A parallel connection


PARK CITY, Utah - Four years ago, giant slalom snowboarders shared the Olympic spotlight as they raced down the mountain. Now they compete in a parallel universe.

In a format new to the Winter Games, athletes race twice on side-by-side courses, switching sides after the first run.

Spectators and competitors say the change makes an event built on speed and grace twice as much fun.

"I prefer the parallel event," American Rosey Fletcher said. "It's more spectator-friendly. I like someone right there racing against you. It's a good concept."

Unfortunately, the event didn't like Fletcher, the two-time world championship silver medalist, who, like teammate Sondra Van Ert, failed to qualify for today's final. Fletcher came off her edge high on the hard, icy course and almost slowed to a stop as she fought to regain control.

Van Ert, 37, the four-time world championship medalist called the "Grande Dame" of snowboarding, said her training runs had been terrible and she was "relieved" to have a clean run in front of the American crowd.

The third American woman, Lisa Kosglow, did make the cut and will race next to last today.

Favorite Karine Ruby of France, the 1998 Olympic gold medalist, also will race today.

In yesterday's qualifying - performed in individual runs - 14 women and 16 men failed to advance, leaving 16 competitors in each field.

The men's field is led by Gilles Jaquet of Switzerland and Austria's Alexander Maier, brother of skier Hermann Maier, the two-time gold medalist who missed these Winter Games after a motorcycle accident.

"We phoned yesterday and he gave me some tips on the course, and I think it helped," said Maier, who turned the advice into a second-place finish.

There were some upsets as Canadian Jasey Jay Anderson and American Jeff Greenwood, the former world champion, were cut.

Chris Klug, a second-time Olympian who had a liver transplant in July 2000, will be the only American man in the final.

Giant slalom snowboarding made its debut at the 1988 games in Nagano, Japan, and was immensely popular. In that format, snowboarders rode solo on two runs, and the best combined time won.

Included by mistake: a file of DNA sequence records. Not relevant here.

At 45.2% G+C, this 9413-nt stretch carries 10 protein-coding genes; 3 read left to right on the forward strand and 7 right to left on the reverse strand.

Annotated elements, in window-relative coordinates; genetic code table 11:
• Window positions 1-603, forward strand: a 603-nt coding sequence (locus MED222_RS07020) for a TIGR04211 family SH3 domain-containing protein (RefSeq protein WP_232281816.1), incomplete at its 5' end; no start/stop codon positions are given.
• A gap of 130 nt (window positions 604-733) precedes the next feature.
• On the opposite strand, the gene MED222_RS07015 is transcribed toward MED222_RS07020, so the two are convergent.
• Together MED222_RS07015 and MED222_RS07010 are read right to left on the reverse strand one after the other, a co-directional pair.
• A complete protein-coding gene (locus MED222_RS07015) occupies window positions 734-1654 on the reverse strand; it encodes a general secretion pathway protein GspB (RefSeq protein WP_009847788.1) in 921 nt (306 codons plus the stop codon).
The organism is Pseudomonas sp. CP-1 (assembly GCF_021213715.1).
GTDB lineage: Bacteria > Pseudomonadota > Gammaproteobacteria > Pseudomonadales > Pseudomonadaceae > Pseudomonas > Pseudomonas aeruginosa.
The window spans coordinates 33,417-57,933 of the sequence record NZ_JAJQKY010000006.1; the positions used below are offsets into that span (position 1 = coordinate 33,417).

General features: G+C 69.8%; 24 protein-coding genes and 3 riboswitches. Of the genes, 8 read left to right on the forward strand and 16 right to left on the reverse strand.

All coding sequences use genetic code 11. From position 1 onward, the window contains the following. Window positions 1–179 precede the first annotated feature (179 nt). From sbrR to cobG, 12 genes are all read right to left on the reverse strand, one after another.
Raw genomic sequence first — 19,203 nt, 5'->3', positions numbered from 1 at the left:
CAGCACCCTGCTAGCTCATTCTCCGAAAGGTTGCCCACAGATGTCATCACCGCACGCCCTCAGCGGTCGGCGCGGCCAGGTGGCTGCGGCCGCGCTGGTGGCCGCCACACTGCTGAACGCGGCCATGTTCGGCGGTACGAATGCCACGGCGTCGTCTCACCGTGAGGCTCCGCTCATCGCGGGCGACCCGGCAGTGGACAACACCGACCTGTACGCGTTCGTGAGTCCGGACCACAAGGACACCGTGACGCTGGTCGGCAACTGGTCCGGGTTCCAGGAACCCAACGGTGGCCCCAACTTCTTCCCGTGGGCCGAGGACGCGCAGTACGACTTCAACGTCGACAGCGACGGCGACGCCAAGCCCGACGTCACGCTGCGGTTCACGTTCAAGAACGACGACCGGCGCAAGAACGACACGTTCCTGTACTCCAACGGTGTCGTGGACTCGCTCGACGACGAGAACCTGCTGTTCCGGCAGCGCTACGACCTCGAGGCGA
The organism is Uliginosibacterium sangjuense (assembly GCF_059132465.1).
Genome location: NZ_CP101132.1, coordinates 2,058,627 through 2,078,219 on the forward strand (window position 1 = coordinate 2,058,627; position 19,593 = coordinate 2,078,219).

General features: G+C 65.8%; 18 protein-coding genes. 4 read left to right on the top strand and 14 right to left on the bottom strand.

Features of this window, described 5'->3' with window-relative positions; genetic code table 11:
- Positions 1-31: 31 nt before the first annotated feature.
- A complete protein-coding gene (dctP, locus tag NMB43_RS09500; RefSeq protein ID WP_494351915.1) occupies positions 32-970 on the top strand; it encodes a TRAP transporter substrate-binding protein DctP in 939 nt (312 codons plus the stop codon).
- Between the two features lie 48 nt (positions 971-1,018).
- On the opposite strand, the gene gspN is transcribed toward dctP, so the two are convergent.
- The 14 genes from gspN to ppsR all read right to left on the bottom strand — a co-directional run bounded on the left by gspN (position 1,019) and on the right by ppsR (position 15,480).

But there were complaints that the giant slalom event didn't look much different than its skiing counterpart and definitely appeared more tame than the halfpipe competition, where snowboarders spin and hang in the air.

Then, too, there was the public relations fiasco of Ross Rebagliati, the Canadian snowboarder whose gold medal was stripped after he tested positive for a non-performance-enhancing drug: marijuana.

Rebagliati regained his medal after officials ruled that, although the drug was illegal, it was irrelevant to his performance.

In a move that seemed as much slate clearing as enhancing, Olympic organizers went to the parallel event.

Although snowboarding is geared for a younger crowd, there were plenty of silver heads among the more than 15,000 spectators, who huddled in the bleachers and lined the 549-meter course at the Park City Mountain Resort.

"It's young. It's got music. It's got speed," said Steve Richards, 48, from Chicago, who said the ticket was his first choice.

And, some parents said, they learned to snowboard with their children, earning them the nickname "grays on trays."

Today's finals is a single-elimination tournament, with No. 1 racing No. 16, No. 2 vs. No. 15, and so on. A rider who sweeps the races advances to the next round. A split goes to the rider with the best combined time.

More Olympics

Today's TV: Chs. 11, 4, 4-5 p.m., 8-11:30 p.m., 12:05-1:35 a.m.; MSNBC, 1-6 p.m.; CNBC, 6 p.m.-1 a.m.

Figure skating: Pair of golds a pairs possibility, president of IOC says. [Page 8d]

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